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News & Updates

State and Regional Updates


Florida Gulf Coast Island Leaders Want Better Communication in Area Traffic Study

  • For Tom Freiwald, chairman of the Longboat Key Revitalization Task Force, one word sums up his feelings regarding the progress of the Sarasota/Manatee Barrier Islands Traffic Study. Frustration. “The communication has been disappointing,” Freiwald said, speaking on behalf of the task force. “We hope we will not continue to be disappointed.” The long-awaited study, which is a $942,000 project of the Florida Department of Transportation, is an examination of how to improve the flow of traffic to, from and on Longboat Key, Anna Maria Island and Lido Key.


Minnesota Governor: New Chairwoman of Met Council Must ‘Bring People Together’

  • New Metropolitan Council Chairwoman Alene Tchourumoff will need to grapple with political divisions over regional services like transit and try to unite people across the region, Gov. Mark Dayton said at her swearing-in ceremony Monday in St. Paul. Dayton appointed Tchourumoff last month to replace Adam Duininck, who left to take a position at a regional carpenters’ union. She takes over the leadership post at a time when transit funding is uncertain and the Republican-led Legislature has tried to restructure the 50-year-old regional planning agency.

Napa Transportation Leaders Agree, Disagree with Grand Jury Findings

  • A call by the grand jury to sharpen the congestion-busting vision for local roads received a polite, mixed response from the Napa Valley Transportation Authority. The grand jury in June issued a report on the Authority’s 25-year Vision 2040 transportation plan. The NVTA Board of Directors last week agreed with some grand jury points and disagreed with others.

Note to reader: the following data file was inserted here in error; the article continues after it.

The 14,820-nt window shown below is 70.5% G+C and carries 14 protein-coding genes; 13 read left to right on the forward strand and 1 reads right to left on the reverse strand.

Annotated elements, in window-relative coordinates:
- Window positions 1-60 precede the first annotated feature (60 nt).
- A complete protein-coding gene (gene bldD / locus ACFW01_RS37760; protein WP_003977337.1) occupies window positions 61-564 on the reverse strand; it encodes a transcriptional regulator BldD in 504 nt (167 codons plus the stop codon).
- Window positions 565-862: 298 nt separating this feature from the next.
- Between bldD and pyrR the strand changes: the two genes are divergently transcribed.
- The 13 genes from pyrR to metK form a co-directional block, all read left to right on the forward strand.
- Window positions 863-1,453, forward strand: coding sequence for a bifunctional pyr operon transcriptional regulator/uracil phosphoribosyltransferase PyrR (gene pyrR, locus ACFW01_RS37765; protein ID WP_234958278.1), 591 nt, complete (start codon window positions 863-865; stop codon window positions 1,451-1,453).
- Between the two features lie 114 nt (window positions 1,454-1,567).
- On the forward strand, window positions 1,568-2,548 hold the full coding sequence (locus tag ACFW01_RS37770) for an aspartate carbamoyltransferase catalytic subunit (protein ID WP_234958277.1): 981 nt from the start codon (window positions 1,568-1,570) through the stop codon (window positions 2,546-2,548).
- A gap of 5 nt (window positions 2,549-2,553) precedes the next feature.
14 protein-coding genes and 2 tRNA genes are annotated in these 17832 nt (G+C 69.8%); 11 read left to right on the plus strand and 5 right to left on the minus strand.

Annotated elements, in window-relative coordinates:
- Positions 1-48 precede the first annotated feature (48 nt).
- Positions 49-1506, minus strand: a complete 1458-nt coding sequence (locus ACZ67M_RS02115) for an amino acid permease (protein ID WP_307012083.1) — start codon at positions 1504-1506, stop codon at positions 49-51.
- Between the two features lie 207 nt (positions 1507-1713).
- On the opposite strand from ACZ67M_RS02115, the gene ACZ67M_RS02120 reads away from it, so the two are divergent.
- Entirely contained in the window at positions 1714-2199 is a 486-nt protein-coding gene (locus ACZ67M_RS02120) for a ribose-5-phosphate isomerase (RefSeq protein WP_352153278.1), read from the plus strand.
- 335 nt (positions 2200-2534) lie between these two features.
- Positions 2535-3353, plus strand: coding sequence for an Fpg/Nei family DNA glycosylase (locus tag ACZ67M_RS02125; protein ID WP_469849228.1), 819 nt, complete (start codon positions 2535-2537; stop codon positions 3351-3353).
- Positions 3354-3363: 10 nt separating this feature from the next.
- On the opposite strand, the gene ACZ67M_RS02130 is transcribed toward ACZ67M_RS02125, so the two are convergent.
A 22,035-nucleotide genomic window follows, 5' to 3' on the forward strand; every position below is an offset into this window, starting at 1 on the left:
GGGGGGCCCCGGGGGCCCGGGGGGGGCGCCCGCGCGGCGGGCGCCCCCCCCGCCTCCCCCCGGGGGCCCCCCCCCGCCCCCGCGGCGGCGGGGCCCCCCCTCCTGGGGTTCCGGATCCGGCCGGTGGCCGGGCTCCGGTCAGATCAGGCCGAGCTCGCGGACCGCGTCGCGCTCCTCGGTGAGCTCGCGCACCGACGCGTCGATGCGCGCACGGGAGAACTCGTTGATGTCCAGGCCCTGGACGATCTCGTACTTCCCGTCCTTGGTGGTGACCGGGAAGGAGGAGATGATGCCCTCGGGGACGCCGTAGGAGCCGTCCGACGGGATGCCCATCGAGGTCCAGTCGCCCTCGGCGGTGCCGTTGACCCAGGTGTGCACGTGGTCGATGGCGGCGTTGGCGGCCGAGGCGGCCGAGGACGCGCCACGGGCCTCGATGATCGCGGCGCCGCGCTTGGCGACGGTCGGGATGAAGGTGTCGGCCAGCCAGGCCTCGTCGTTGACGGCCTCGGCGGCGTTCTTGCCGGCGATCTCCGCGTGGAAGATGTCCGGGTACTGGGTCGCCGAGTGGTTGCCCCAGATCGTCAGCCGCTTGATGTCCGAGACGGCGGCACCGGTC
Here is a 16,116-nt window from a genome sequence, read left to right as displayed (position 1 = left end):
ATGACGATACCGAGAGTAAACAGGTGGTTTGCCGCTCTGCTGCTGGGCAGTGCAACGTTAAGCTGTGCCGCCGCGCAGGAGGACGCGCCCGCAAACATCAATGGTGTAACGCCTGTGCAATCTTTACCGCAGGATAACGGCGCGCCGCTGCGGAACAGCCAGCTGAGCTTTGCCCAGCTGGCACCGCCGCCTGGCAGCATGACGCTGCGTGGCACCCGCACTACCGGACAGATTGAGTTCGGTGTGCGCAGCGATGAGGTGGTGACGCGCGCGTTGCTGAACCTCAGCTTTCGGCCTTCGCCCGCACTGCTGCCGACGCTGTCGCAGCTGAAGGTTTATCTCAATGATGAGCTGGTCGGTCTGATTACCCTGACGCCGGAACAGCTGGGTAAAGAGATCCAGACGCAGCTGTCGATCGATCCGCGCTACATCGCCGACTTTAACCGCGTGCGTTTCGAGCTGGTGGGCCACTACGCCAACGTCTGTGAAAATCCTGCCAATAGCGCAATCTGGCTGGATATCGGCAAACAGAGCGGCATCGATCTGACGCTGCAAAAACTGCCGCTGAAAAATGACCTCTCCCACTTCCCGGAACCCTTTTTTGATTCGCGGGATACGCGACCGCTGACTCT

SANDAG’s Free Roadside Service Program Gets Upgrade

  • New efforts are underway to enhance free roadside services for motorists who need assistance on San Diego County freeways. San Diego Association of Governments (SANDAG) is making improvements to the 511 Freeway Service Patrol (FSP) program. During the weekday morning and evening commutes, 23 tow truck operators drive up and town San Diego County freeways, actively looking for stranded drivers.


OpenStreetsPGH Brings Cyclists, Pedestrians to Pittsburgh Roadways

  • The last OpenStreetsPGH of the summer tolled through Pittsburgh on Sunday. After popping up in the South Side and West End earlier this year, the popular event took over the streets of the Strip District and Lawrenceville from 8 a.m. to 1:30 p.m. today. Bike Pittsburgh, which organizes the event, estimates 25,000 people will participate, taking advantage of closed thoroughfares to walk, jog, bike and skate freely through the neighborhoods.

Permian Basin MPO Hopes to Aid Cyclists

  • Area cyclists have struggled with increased traffic on the State Highway 191 service roads, but a possible solution for intercity bike travel is in the very early stages. The Permian Basin Metropolitan Planning Organization is mostly known for programming funding for roads used by motor vehicles; however, a decision made at Monday’s policy board meeting extends its focus to bicyclists, as well. Board members gave  MPO staff the go-ahead to apply for $17,258 in supplemental funding from the State Planning and Research program. The money will be put toward a study for an intercity bike route. The study would examine the area’s cycling needs and potential routes between Midland and Odessa.